The Ten Commandments of BYOD

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Of course, BYOD policy isn’t just about protecting corporate data; a well-crafted BYOD program holds employee data sacred and secure. Personally Identifiable Information (PII) can be used to identify, contact, or locate a person. Some privacy laws prevent corporations from even viewing this data. Communicate the privacy policy to employees and make it clear what data you cannot collect from their mobile devices. For instance, an MDM solution should be able to parse what information it can access and what it cannot, such as:

  • Personal emails, contacts, and calendars
  • Application data and text messages
  • Call history and voicemails

On the other hand, let users know what you collect, how it will be used, and why it benefits them.

An advanced MDM solution can turn privacy policy into a privacy setting to hide the location and software information on a device. This helps companies meet PII regulations and provides added comfort for employees by preventing the viewing of personal information on smartphones and tablets. For example:

  • Disabling app inventory reporting to restrict administrators from seeing personal applications
  • Deactivating location services to prevent access to location indicators such as physical address, geographical coordinates, IP address, and Wi-Fi SSID

Transparency and clarity are important watchwords. There’s much less resistance to BYOD policies when everyone knows the rules.

The rapid proliferation of mobile devices entering the workplace feels like divine intervention to many IT leaders. It’s as if a voice boomed down from the mountain ordering all of the employees you support to procure as many devices as possible and connect them to corporate services en masse. Bring Your Own Device (BYOD) was born and employees followed with fervor.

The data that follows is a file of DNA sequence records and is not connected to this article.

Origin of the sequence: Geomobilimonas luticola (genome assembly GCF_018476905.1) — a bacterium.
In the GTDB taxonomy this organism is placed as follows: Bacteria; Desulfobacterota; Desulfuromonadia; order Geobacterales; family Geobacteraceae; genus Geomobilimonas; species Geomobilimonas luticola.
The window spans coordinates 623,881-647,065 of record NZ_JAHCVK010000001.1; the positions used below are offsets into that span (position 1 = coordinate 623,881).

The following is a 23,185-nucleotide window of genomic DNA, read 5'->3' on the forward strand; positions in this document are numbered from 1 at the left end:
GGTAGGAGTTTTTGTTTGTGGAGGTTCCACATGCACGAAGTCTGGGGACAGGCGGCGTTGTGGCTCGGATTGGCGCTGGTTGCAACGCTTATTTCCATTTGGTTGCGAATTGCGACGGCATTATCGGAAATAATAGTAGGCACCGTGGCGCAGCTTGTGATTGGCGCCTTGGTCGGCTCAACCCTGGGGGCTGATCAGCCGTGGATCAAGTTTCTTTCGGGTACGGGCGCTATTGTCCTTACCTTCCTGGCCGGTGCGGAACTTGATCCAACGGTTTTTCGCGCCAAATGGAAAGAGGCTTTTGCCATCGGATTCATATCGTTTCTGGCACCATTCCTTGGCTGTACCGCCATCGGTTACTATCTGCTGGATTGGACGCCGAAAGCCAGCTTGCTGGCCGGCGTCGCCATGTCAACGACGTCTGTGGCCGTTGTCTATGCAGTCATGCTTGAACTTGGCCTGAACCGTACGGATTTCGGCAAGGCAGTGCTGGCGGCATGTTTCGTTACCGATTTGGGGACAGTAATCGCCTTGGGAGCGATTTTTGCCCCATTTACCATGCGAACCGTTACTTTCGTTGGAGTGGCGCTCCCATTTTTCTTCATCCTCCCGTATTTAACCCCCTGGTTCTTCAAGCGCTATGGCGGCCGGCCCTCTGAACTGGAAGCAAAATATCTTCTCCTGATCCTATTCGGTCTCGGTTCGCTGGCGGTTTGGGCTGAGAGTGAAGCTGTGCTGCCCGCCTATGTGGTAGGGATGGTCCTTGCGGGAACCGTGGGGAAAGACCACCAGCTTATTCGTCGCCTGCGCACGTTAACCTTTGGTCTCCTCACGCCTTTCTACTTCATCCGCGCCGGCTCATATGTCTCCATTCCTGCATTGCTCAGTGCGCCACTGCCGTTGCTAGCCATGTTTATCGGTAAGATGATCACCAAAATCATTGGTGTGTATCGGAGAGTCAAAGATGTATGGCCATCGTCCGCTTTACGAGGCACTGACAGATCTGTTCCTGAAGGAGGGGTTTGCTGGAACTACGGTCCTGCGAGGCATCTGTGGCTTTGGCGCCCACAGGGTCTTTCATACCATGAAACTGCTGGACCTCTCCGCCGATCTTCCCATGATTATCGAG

There’s no sense pretending it isn’t happening or saying, “We don’t let our employees do that.” The truth is, they’re doing it already and will continue to burrow noncompliant devices into your network with or without your permission. Forrester’s study of U.S. information workers revealed that 37 percent are doing something with technology before formal permissions or policies are instituted.  Further, a Gartner CIO survey determined that 80 percent of employees will be eligible to use their own equipment with employee data on board by 2016.

This raises the inevitable question: How will you support work force desire to use personal apps and devices while allowing them to be productive in a secure environment that protects corporate data? The Ten Commandments of BYOD, developed by MaaS360, show you how to create a peaceful, secure and productive mobile environment.

 

Related Topics : HTC, Broadcom, Nortel, Data Loss Prevention, Mobile Search

 
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